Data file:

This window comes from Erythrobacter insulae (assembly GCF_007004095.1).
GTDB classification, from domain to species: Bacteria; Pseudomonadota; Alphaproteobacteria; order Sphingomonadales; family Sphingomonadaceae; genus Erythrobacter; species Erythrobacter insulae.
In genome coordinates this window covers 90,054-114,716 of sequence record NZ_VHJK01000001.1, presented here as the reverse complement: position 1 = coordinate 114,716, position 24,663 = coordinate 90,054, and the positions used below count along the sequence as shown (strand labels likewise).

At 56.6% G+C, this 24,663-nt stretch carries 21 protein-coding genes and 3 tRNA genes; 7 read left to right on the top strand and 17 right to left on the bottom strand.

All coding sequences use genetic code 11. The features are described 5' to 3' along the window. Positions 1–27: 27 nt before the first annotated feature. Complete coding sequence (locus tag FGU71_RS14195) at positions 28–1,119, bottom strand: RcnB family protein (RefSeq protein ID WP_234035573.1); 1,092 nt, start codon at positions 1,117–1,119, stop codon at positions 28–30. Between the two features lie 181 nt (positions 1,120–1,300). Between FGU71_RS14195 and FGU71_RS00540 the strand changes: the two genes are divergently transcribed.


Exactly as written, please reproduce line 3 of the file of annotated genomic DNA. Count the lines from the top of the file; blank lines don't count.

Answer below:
In genome coordinates this window covers 90,054-114,716 of sequence record NZ_VHJK01000001.1, presented here as the reverse complement: position 1 = coordinate 114,716, position 24,663 = coordinate 90,054, and the positions used below count along the sequence as shown (strand labels likewise).